HealthCommentary

Exploring Human Potential

What The Charter School Movement Can Teach Us About Health Reform

Mike Magee




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We live in a transformational time. The speed of change fueled by aging demographics, increased multi-generational complexity, a global economy, the digital revolution and consumerism with counter-balancing rights and responsibilities (to be determined), have over-taken nearly ever sector in our society. Education, energy, environment, labor, housing, transportation – all shaken to the core because they have been unable to evolve rapidly enough to adjust to the changing needs of a modern world.

Resistance to change in each case has come from within from those in power who stood to benefit from the status quo. Moving forward has been further complicated by the enormity of proceeding in the absence of a  proven preferable future visions and collaborative leaders with the strength and skill to manage the complex dance. But if you look at just two sectors – Education and Health – there is movement, and it’s coming from within.

Faced with deeply entrenched and powerful insiders, reformers are building out new approaches in parallel. The charter school movement is a case in point. It began in 1992 in opposition to the existing educational bureaucracy and teachers unions. Faced with questionable performance, a lack of accountability and high variability from one community to another, charters were an inside experiment. What would happen if the power center shifted away from tenure, school boards, and top heavy multi-layered leadership, and instead laser focused on the students and their educational health?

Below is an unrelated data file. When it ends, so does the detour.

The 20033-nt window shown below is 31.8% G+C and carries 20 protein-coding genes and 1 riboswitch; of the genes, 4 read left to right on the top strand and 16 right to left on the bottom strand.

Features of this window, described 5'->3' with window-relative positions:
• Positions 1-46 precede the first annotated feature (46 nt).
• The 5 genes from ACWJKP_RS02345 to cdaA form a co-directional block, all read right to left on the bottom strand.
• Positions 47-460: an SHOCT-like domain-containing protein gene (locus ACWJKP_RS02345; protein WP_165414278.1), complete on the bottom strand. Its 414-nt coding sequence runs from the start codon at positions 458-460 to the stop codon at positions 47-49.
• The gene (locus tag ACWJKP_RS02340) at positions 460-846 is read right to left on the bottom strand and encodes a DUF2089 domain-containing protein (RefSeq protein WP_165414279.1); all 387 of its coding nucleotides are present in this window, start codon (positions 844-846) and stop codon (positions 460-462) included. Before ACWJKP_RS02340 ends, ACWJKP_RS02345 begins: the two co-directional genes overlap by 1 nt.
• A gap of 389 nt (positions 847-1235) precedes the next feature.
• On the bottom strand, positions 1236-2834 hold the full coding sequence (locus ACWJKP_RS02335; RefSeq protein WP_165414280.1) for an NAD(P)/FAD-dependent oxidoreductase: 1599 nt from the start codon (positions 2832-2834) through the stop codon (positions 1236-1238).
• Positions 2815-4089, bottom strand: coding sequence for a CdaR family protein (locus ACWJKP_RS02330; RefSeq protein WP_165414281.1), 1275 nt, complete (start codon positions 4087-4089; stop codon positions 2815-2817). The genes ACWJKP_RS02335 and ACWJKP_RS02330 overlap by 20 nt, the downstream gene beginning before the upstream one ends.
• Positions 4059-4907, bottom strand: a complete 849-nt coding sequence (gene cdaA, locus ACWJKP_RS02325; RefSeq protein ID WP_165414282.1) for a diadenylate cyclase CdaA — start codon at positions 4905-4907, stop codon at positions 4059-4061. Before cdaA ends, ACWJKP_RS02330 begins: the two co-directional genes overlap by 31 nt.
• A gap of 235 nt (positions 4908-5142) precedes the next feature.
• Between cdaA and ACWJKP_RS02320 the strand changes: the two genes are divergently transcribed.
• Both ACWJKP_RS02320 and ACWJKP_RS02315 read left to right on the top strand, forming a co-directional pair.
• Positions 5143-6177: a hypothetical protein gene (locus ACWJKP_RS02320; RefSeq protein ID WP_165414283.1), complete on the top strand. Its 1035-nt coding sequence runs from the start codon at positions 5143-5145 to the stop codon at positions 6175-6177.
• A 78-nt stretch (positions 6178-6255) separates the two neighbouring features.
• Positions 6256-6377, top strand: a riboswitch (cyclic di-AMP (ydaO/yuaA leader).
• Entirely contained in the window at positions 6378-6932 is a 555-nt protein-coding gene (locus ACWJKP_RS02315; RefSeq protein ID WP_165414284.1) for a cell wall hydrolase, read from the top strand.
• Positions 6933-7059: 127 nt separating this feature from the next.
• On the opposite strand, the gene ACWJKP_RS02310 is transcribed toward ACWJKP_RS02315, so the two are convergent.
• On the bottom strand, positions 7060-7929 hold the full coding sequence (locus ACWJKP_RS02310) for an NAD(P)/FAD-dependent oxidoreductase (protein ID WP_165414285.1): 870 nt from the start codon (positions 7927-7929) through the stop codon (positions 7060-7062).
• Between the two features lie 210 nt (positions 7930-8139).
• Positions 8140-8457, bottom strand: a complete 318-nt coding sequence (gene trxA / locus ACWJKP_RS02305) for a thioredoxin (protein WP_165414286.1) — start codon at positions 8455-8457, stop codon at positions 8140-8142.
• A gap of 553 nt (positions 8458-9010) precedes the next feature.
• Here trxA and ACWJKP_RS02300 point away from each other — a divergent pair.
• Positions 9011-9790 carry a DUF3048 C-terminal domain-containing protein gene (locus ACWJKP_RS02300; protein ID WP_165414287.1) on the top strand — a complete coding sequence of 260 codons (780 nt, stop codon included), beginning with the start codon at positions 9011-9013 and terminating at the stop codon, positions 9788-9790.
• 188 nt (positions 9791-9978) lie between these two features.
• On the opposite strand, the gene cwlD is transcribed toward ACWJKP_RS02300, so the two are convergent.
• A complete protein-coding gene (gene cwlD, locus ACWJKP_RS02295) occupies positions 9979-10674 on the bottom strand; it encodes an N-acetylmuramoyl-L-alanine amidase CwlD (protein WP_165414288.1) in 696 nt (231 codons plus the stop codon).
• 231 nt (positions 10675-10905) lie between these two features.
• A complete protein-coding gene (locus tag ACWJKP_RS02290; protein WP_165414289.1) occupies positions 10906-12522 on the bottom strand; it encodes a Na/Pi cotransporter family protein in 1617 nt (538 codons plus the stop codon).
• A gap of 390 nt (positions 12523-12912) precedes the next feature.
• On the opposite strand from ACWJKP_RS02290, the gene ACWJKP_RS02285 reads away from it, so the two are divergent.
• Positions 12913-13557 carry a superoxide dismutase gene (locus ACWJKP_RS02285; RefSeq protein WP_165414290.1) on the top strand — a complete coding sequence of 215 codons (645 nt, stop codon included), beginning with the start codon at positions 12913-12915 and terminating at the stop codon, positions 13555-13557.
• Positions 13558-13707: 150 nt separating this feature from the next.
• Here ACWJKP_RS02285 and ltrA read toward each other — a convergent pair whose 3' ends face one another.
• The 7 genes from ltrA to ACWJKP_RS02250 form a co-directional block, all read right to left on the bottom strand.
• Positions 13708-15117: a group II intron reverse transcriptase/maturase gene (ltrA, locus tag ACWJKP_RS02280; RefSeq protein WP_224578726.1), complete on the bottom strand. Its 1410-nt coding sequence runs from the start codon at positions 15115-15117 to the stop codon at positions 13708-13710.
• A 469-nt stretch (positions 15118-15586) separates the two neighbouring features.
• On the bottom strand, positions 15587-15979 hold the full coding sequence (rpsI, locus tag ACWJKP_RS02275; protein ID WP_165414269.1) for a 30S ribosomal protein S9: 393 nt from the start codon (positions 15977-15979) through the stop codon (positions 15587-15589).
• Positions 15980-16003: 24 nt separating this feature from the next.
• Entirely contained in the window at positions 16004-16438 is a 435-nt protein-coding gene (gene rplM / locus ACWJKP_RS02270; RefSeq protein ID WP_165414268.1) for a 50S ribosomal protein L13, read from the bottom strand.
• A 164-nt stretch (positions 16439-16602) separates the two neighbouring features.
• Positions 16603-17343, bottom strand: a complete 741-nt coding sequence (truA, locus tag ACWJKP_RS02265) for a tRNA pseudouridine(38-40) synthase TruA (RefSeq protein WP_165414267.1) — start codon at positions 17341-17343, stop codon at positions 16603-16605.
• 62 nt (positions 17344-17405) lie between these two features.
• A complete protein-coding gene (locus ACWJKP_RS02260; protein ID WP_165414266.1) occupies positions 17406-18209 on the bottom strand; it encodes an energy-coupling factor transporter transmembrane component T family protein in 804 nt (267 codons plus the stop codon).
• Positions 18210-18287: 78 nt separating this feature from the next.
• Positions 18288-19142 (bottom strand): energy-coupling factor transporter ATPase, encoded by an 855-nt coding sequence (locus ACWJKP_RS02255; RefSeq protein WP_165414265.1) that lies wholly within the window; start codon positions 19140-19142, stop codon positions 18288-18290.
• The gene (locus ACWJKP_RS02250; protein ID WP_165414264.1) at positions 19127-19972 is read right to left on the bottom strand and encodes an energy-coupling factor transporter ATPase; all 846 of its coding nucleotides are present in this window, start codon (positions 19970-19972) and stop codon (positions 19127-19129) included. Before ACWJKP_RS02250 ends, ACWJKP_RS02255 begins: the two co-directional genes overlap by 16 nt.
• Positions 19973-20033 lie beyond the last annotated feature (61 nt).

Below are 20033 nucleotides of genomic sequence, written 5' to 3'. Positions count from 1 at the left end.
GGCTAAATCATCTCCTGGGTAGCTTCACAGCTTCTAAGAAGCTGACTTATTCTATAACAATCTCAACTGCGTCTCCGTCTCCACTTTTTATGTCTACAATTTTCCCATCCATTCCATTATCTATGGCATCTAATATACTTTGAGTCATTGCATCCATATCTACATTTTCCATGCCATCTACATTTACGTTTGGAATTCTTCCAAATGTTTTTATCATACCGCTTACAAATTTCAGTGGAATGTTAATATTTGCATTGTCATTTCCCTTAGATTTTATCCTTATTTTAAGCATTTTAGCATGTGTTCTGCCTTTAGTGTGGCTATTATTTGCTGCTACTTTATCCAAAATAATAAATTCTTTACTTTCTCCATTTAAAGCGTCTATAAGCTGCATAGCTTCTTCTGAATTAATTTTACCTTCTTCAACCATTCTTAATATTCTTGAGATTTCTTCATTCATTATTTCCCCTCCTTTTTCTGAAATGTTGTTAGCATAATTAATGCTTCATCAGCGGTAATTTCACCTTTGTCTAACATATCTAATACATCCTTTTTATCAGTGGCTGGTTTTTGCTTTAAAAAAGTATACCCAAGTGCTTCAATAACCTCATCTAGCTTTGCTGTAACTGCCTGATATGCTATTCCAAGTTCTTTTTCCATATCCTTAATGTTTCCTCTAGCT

Eighteen years later, we’re beginning to see signs of real change. But change has not come easy. There are now over 5,000 charter schools in 39 states. Based on performance, these schools must be re-chartered every few years by local authorities – given permission if you will to “break the rules”. Over the years 740, roughly 15% of those granted charters have been shut down for poor performance while 85% have succeeded. 1.5 million school children nationwide  now attend these schools, only 3% of the population. But numbers are growing at an 11% clip and 365,000 kids are on the waiting list nationwide.

Are some of these lessons learned in the education sector transferable to Health Reform? I think so. First, meaningful change must come from within and be built out “in parallel”.  Second, change will not come easily and will require determination, local leadership, careful monitoring of measures of effectivness. Third successful change requires recentering our focus on patient, home and care team rather than on hospital. Fourth success must be measurable and rewarded. Fifth, our federal goverment will need to play an important enabling roll by aligning financial incentives and directing investment funds toward those states, regions, and institutions who demonstrate the courage and readiness to bring the health sector into alignment with our current health needs and requirements.

For Health Commentary, I’m Mike Magee

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